Retrospective: Machine Translation

Category: Technology, Translation Services

Acclaro’s 10th anniversary is fast approaching, and today we want to take a look at one of the more striking changes in the translation services industry over the past decade: machine translation, or MT. There are two basic types of machine translation technology, rule-based and stats-based systems:

Rule-Based Machine Translation Technology

Rule-based machine translation relies on built-in linguistic rules and millions of bilingual dictionaries for each language pair. This process requires extensive lexicons with morphological, syntactic, and semantic information, outlining how the information is parsed and displayed. The software then uses these complex rule sets and then transfers the grammatical structure of the source language into the target language.

Users can improve the out-of-the-box translation quality by adding their terminology into the translation process, on an as-needed basis. They create user-defined dictionaries which override the system’s default settings.

Ten years ago, rule-based MT systems (like Systran) were pretty much the only game in town. While rule-based MT worked well for large companies with straightforward terminology, like the automotive or manufacturing industries, it wasn’t the best option for many others, like marketing translations. All that changed with Google Translate, which works on a very different model.

Statistical Machine Translation Technology

Statistical machine translation analyzes and indexes of huge amounts of monolingual and bilingual corpora (a.k.a. sets of existing translations). We’re not kidding: a minimum of 2 million words for a specific domain and even more for general language are required before stats-based MT can really function effectively. As a result, statistical machine translation is CPU intensive and requires an extensive hardware configuration to run translation models for average performance levels. However, you gain access to a much greater and more diverse pool of possible translations, thereby increasing the odds of getting good quality from the start.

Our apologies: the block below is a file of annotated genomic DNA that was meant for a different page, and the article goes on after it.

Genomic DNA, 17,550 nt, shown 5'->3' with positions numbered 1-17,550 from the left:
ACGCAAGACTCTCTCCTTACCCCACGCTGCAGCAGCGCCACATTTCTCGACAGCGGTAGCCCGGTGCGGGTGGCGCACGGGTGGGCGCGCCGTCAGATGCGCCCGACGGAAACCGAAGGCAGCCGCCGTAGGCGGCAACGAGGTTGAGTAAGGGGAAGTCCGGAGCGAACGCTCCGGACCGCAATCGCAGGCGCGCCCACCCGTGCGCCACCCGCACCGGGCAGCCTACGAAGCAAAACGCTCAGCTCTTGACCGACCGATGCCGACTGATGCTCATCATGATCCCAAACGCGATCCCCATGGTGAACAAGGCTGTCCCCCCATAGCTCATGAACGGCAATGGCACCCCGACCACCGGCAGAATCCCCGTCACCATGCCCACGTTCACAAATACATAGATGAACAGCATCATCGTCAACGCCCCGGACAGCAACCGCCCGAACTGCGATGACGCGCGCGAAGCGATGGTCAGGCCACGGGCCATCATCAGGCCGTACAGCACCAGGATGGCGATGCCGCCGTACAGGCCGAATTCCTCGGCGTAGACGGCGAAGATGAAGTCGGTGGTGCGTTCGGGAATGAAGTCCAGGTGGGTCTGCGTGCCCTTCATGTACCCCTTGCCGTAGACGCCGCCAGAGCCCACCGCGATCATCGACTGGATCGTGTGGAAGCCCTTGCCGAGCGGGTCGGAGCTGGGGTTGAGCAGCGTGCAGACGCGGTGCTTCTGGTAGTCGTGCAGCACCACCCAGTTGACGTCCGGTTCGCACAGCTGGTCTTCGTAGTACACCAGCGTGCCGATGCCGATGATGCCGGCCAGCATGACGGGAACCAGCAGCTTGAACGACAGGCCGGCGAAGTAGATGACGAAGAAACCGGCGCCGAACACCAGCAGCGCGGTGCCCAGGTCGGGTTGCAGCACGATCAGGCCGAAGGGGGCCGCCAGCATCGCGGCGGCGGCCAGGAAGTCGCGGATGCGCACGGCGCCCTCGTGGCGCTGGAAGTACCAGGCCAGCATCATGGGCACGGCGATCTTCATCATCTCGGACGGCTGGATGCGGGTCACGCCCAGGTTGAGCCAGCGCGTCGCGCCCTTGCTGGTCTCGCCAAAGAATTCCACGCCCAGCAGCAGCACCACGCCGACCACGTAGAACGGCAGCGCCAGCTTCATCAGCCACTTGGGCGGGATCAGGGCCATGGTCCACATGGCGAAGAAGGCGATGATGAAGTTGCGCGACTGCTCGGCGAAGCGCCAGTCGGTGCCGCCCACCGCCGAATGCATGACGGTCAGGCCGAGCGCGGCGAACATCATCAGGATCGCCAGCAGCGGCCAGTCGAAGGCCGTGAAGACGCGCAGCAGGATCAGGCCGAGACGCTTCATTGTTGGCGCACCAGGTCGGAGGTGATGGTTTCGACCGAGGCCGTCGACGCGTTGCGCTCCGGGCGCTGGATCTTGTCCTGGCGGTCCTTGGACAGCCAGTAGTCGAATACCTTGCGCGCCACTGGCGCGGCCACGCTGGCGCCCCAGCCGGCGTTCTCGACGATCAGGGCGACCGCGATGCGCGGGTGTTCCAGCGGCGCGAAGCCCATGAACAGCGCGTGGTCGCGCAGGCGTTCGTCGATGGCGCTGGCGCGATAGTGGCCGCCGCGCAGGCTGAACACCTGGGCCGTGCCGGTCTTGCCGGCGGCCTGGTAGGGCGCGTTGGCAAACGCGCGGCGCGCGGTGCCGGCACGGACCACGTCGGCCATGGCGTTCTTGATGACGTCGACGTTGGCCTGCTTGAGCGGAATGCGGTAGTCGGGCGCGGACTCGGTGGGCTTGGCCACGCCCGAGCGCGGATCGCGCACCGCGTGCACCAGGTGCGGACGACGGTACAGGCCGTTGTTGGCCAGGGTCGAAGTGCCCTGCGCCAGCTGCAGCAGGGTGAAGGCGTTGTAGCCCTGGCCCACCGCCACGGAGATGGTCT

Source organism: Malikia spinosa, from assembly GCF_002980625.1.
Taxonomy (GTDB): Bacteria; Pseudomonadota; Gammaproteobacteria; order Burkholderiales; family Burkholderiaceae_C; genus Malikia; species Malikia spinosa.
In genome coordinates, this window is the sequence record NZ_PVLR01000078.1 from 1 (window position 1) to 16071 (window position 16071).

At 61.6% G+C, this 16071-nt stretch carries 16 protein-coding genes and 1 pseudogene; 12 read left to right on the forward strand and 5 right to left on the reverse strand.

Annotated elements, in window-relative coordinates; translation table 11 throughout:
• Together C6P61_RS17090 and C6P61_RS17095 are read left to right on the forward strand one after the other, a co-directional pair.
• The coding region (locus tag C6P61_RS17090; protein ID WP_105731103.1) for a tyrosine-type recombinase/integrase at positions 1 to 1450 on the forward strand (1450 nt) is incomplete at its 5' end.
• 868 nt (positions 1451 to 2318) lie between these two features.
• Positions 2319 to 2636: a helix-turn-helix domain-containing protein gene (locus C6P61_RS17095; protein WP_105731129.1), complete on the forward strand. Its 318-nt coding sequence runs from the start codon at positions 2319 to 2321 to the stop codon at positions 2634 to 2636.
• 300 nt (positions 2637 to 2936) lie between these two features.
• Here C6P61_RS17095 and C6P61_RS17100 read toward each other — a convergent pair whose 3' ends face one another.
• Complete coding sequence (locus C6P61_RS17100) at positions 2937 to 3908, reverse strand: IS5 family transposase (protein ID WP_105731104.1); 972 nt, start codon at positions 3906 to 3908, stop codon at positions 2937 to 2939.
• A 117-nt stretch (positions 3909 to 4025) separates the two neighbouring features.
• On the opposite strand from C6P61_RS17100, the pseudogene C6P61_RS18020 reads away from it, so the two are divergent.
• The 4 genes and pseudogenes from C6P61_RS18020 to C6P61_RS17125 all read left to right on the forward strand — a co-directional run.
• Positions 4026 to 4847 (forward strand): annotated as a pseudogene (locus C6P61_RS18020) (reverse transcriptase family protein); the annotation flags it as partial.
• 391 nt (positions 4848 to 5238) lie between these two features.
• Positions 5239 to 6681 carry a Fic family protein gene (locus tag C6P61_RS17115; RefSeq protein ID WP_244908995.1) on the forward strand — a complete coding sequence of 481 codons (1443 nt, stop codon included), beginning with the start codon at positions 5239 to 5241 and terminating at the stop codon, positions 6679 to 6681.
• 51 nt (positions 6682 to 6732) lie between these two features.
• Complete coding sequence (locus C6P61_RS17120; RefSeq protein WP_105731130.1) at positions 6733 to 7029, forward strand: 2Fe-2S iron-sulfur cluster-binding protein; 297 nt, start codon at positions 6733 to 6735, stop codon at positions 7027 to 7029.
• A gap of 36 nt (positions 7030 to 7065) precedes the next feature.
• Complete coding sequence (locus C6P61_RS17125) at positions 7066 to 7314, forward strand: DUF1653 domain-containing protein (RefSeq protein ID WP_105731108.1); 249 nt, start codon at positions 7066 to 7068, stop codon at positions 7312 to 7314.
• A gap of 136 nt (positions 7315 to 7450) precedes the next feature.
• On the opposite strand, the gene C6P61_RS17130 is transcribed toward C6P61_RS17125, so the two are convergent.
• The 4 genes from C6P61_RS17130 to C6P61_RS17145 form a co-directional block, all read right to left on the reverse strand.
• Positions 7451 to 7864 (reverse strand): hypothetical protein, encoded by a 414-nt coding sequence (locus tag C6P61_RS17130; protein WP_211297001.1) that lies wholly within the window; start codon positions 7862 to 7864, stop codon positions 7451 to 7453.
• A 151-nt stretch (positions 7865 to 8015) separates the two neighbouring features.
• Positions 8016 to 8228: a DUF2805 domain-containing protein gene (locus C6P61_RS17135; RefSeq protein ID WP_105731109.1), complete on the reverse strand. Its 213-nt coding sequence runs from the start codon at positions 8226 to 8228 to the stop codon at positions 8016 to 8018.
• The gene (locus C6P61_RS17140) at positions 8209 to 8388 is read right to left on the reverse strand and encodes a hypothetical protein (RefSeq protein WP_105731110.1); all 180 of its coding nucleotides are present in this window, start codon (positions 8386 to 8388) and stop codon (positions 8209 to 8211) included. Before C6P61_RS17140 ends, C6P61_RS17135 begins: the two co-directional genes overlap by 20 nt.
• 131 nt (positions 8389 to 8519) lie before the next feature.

Google Translate is probably the largest and best-known stats-based system, and for good reason: Google has been indexing translations for years, so they have a large and varied resource base.

What’s the difference?

Rule-based MT provides good out-of-domain quality and is by nature predictable. Dictionary-based customization guarantees improved quality and compliance with corporate terminology, but translation results may lack the fluency readers expect. In terms of investment, the customization cycle needed to reach the quality threshold can be long and costly. The performance is high even on standard hardware.

Statistical MT provides good quality when large and qualified corpora are available. The translation is fluent, meaning it reads well and therefore meets user expectations. However, the translation is neither predictable nor consistent. Training from good corpora is automated and cheaper. But training on general language corpora, meaning text other than the specified domain, is poor. Furthermore, statistical MT requires significant hardware to build and manage large translation models.

What’s next?

Good question — technology changes make it an exciting time to work in the translation industry, and we’re optimistic about what the next ten years may bring. From our standpoint today, MT and human translation each have their place. While MT may be cheap and fast, it doesn’t always produce the best quality or work well with the illogical and nuanced characteristics inherent in most every language. If you do use machine translation, this can mean your global users might get the wrong message without a human-driven quality check. Human translation is flexible, accurate, and conveys the right idea, but can be a slower and more expensive process. While the ideal solution would be to have a superhuman translator who works 24/7 and outputs a million words a month with 100% accuracy, that’s just not the reality of where we are…or at least, not yet. In some instances, a hybrid solution, combining an initial machine translation followed by a human post-edit, may work if you need to get a very large amount of translation work done quickly and if your translation will work well with current MT technology.

If you are curious about whether or not machine translation might be a good fit, we wrote up a great newsletter article about just that very topic, or you can contact us too for more information.

Photo attribution: jcorrius